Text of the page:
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I sat on the floor of my grandmother’s living room, shuffling half-heartedly through a basket of wind-up toys. Most of them had seen upwards of twenty years of duty, so they weren’t exactly in prime working order. I liked my grandparent’s house. They were lovely people, and there were usually grilled cheese sandwiches available. Unfortunately, though, unless you liked National Geographic, there wasn’t much to do. Harrison was sprawled on the floor beside me, enacting a fairly dramatic police confrontation with a naked Barbie doll and a little plastic penguin. Poor Barbie didn’t know you had to have swim floaties in the park. Oh, well. The law knows no mercy. We’d been dropped here almost six hours ago. Normally, we would be in bed by this time. Grammie was generally stricter then my mom on these sorts of thing, so I was surprised we were still downstairs.

The old-fashioned, wall-mounted phone in the hallway began to ring. Grammie hurried (but didn’t run. She never ran.) to pick it up. We didn’t pay much attention until she called us over.

“Julia, Harrison!” she said to us. “The baby came!” I squealed and hopped in place. Harrison vacantly eyed the cookies on the counter. His brain, at a full sixteen months younger then mine, was yet to match its full potential. I resolved to be patient with him; when he was five, he might just be as brilliant as me.

“It’s a boy,” she continued. “His name is Alden.”

What. On. Earth. A boy? Did she really just go there? All my hopes and dreams shattered, crumbled, and were vacuumed up and thrown in the trashcan. I already had a brother. I didn’t want another one. I wanted a sister, that I could be friends with, that I could dress up, that I could play all those girly sorts of games with that Harrison didn’t mind, but wasn’t quite up to scratch. It wasn’t as if I could get myself a sister. These sorts of opportunities didn’t come around every day. What if I was the only one in there, and me and Harrison (who was my best friend, if not entirely female,) just had to live with endless little brothers popping out for ever and eternity? The thought was too terrible to voice.

“Can I talk to her?” I asked Grammie. She handed the phone to me.

“Hi, Mommy.”

“Hi, Julia! How are you?”

“I’m okay,” I replied, trying to get to the point. “Mommy, why is it a boy?”

“The same reason Harrison’s a boy, honey.” I knew how you could tell Harrison was a boy, of course, but Grammie didn’t like it when I talked about that stuff near her. Mommy is a nurse, so she doesn’t mind. In fact, I think it rather amuses her.

“So, why is his name… what’s it’s name again?”

“His name’s Alden.”

“Yeah. Why didn’t you name it Taylor? It’s a betterer name then Alden. I hate that name!” Harrison gasped at my language.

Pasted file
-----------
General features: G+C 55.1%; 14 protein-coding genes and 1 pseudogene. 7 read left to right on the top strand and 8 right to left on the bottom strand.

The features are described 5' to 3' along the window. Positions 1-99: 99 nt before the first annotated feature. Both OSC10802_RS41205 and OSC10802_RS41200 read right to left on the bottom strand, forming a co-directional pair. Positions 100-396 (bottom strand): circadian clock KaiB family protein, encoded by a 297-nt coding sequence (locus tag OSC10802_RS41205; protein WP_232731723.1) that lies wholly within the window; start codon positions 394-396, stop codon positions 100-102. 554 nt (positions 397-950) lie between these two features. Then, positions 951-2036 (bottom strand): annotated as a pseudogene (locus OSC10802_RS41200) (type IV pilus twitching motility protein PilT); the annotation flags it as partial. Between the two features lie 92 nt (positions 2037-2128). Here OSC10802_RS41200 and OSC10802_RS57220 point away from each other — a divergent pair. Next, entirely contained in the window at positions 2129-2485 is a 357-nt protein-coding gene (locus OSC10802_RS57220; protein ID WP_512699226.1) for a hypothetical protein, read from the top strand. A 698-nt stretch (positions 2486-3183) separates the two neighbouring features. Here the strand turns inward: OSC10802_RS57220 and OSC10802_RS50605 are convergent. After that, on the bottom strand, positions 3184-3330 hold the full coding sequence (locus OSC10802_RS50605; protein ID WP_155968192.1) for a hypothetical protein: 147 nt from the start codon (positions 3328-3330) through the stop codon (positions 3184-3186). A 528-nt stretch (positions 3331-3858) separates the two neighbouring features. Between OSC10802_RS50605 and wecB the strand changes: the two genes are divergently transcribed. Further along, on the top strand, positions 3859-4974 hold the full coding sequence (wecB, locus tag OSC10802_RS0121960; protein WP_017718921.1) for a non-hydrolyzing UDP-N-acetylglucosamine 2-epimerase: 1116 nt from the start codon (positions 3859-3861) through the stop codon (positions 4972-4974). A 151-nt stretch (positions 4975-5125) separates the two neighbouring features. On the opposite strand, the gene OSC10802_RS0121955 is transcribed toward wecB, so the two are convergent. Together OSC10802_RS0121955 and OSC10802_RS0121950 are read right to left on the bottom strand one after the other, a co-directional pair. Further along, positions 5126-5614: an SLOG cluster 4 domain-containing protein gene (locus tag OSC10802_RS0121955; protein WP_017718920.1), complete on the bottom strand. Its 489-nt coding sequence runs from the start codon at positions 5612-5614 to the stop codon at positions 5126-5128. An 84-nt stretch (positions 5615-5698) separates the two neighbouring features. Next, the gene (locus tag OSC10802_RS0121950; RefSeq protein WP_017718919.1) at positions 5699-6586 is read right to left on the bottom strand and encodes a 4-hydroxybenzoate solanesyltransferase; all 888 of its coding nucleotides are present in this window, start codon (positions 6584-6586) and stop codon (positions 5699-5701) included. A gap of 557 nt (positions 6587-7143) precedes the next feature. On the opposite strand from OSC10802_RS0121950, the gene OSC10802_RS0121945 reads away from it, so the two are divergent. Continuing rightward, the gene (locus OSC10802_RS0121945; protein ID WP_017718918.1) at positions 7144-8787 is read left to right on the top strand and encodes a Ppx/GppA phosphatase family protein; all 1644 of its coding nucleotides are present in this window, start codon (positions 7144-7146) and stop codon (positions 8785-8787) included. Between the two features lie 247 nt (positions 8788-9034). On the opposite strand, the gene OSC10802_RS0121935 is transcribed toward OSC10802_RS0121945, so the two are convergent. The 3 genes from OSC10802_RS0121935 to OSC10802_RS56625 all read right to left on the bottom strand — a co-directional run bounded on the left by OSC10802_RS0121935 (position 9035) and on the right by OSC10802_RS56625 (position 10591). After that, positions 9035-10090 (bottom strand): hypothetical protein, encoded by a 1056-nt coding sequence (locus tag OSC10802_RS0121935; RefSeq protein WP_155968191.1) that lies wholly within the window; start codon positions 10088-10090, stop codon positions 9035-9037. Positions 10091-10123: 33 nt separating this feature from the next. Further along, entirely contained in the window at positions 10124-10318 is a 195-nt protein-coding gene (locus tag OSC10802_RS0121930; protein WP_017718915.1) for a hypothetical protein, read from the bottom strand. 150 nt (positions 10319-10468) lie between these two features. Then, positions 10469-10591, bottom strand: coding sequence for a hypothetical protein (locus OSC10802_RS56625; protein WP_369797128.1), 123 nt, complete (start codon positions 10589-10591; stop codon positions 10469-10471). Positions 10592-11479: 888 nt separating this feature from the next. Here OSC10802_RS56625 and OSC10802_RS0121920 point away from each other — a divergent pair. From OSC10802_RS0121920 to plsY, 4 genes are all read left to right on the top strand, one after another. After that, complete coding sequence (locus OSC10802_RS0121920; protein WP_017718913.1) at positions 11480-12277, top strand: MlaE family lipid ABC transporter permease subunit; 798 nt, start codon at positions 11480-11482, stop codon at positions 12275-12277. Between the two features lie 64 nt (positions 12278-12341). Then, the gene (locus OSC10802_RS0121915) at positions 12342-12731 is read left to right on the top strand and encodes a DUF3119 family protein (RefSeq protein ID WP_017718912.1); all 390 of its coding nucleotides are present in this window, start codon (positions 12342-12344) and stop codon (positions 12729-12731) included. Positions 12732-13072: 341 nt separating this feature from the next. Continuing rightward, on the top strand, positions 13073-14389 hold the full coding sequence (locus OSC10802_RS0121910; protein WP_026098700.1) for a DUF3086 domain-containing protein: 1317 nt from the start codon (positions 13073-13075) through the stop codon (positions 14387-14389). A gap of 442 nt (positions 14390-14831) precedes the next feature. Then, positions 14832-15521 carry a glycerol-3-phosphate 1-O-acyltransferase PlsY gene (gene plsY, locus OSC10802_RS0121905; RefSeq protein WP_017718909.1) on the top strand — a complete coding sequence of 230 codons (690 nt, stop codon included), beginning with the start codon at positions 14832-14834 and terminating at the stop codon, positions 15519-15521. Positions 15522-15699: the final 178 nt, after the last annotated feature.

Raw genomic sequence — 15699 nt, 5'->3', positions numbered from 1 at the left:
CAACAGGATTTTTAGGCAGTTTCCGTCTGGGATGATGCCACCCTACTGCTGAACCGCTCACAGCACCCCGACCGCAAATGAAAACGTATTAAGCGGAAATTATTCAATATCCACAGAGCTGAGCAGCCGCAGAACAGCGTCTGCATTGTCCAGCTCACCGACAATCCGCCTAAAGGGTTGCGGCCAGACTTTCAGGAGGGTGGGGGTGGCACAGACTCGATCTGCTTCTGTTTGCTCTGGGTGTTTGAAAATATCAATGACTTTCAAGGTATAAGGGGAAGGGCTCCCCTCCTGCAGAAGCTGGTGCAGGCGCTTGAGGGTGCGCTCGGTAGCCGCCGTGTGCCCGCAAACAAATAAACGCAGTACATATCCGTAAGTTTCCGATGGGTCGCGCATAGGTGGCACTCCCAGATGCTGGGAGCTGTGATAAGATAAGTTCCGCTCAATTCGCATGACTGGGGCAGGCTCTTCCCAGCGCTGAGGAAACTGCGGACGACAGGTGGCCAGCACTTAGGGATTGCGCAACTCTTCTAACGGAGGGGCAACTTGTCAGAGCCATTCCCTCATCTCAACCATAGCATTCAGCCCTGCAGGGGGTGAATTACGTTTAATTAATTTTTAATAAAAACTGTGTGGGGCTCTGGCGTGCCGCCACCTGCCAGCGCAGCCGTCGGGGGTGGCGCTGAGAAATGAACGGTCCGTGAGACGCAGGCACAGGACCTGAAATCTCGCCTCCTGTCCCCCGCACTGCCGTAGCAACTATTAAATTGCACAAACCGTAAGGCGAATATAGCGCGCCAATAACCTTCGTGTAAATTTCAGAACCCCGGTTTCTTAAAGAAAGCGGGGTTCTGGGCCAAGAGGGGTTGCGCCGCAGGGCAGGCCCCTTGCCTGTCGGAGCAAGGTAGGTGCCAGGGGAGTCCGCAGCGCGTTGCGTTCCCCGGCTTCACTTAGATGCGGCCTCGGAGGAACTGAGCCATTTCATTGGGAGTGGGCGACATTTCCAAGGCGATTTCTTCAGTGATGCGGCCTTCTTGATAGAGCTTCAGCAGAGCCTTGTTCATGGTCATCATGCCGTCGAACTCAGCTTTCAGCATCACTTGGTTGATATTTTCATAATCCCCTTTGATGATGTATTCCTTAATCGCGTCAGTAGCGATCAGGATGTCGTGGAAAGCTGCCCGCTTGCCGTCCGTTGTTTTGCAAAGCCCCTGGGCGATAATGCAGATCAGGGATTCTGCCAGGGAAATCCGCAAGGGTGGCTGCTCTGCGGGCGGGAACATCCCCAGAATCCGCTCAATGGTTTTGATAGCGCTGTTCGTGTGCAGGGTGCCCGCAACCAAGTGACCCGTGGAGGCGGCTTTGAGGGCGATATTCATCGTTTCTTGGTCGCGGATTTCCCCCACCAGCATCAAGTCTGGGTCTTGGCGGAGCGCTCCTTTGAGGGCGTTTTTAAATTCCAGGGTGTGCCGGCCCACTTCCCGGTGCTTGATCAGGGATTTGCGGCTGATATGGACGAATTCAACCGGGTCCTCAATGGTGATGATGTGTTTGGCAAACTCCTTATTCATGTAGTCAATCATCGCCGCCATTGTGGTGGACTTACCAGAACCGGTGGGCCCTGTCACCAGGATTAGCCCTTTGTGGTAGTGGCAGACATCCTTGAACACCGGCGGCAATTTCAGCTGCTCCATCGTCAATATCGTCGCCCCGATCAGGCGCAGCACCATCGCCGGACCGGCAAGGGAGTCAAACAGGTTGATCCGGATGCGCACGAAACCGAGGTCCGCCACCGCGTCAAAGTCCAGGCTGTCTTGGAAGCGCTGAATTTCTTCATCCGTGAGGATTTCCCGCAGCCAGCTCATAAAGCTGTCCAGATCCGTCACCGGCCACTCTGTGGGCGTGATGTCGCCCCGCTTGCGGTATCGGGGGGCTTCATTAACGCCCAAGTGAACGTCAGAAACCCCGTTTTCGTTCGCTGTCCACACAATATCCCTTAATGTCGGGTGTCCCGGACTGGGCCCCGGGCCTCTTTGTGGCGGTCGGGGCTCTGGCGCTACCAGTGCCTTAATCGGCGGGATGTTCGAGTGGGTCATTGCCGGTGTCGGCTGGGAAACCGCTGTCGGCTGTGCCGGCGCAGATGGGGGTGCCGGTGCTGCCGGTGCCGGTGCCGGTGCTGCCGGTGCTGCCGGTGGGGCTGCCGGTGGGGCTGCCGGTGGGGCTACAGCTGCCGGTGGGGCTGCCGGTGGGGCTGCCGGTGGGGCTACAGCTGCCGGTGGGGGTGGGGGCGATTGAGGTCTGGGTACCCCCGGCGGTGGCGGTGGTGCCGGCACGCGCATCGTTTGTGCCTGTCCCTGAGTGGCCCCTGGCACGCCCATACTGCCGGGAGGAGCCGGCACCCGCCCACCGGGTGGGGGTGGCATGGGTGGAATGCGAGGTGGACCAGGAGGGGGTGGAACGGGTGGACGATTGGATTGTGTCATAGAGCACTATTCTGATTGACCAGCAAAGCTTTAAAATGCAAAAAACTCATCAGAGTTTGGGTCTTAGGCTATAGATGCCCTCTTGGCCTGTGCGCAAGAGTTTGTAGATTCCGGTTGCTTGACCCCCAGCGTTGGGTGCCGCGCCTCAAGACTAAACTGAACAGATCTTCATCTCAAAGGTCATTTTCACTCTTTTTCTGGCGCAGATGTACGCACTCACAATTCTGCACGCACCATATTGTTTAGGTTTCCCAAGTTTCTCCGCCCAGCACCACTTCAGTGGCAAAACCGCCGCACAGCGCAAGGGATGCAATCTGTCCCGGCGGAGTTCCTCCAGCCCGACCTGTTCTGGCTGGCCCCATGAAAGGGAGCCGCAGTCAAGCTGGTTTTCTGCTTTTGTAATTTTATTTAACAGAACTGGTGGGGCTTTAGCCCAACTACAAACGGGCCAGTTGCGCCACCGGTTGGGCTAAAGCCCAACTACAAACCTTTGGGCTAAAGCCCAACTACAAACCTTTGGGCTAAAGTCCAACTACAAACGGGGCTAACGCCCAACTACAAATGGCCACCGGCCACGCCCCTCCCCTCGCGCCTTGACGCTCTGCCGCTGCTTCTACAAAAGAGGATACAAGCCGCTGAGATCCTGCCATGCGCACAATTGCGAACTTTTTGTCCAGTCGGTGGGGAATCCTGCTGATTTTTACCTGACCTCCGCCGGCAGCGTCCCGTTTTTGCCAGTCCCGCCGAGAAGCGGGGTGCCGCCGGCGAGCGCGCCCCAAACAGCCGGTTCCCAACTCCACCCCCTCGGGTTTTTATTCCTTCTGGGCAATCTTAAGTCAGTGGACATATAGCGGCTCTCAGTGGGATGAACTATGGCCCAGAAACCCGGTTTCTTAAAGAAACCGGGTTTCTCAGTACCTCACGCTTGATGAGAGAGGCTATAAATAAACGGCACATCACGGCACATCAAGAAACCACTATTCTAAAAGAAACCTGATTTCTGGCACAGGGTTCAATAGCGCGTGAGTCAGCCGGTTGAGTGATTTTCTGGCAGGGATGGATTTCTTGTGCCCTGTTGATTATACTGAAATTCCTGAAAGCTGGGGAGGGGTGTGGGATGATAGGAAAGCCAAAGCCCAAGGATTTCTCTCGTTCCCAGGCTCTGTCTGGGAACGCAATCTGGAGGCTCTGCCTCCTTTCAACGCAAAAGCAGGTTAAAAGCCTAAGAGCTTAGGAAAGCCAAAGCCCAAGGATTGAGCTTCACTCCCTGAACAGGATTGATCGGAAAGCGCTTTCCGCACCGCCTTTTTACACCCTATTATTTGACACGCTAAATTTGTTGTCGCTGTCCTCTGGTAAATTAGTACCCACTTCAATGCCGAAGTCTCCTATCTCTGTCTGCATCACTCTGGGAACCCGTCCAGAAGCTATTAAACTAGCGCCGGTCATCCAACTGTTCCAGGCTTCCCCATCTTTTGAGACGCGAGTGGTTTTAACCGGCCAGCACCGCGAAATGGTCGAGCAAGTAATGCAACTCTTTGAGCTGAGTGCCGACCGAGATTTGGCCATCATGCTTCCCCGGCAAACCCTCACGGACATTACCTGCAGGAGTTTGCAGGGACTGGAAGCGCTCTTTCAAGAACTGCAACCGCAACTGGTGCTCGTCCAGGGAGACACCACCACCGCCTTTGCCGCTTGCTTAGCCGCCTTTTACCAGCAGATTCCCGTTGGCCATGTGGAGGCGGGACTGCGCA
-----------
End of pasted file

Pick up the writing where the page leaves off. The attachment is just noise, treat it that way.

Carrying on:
“Julia, his name is Taylor-“

“No it’s not!” I handed the phone back to Grammie and pulled Harrison away. I went back to my wind-up toys.


I never thought I’d live to appreciate the little lard-ball in my mother’s arms as we sat in the hospital room the next morning. I was uncomfortable in tights, and Harrison much the same in a scratchy sweater. Alden smelled weird. He cried. And most damning of all, he was a ‘he’. My five-year-old hopes for sisterhood had been officially crushed, and it was probably his fault.

He’d been asleep since we arrived, which did little to increase my opinion of him. He was small, fat, and completely bald. His upper lip was split in two- like a tiger, I thought. Mommy said it was a cleft lip. She would know, I suppose. I thought it was pretty ironic that my mother, the nurse, was being attended by nurses, but nobody else got the joke. There were lots of relatives passing him around and admiring him. High-pitched adoration abounded, and it was getting a little sickening.

I thought babies were kind of ugly in general. Harrison agreed on that count, though he had wanted a boy, so he was happy as a clam.

“I shall call him Alden-Bo-Balden,” Harrison announced solemnly.

“Why?”

“Because he’s Alden, and he’s bald.” I nodded. It made sense if you thought about it. At least I wouldn’t have to call him plain Alden.
Alden.
It was hideous.

And so, long story short, I got over my grudge in about a week, having realized that even girl babies don’t do much. I would introduce his proudly to any visitors to our house:

“Hi, I’m Julia. This as Aldy-Baldy. He’s (insert number) weeks old, and he’s my brother.” A nearly palpable “not yours” hung beside the statement. His lip was fixed before he was a year old, and now you can only see the scar if you look really closely under his nose. (Although, I’ve tried that, and I wouldn’t recommend it to anyone.) He grew hair, and lots of it. It’s shiny and curly and makes me a little bit jealous. He has these big, green eyes that always look like he’s thinking deep thoughts, or about to ask a question. He looks at me, with the faintest freckles across his nose, and I cross my eyes at him to watch him smile his snaggle-toothed smile.

He’s all I could ask for in a brother. He’s cuddly and sweet. He’s smart. He smells okay. Most of the time. And, of course, he worships the ground I walk on.
Every once and a while, I think on what my life would be like if I had a sister. She might end up prissy, bossy, girly, everything I despise. She might think I’m stupid or strange. Maybe not. I don’t know. One thing I do know for sure; Alden will never be any of those things. He’ll be my brother for as long as I live, and that’s all I want, a brother and a friend.

And doesn’t he have a beautiful name?



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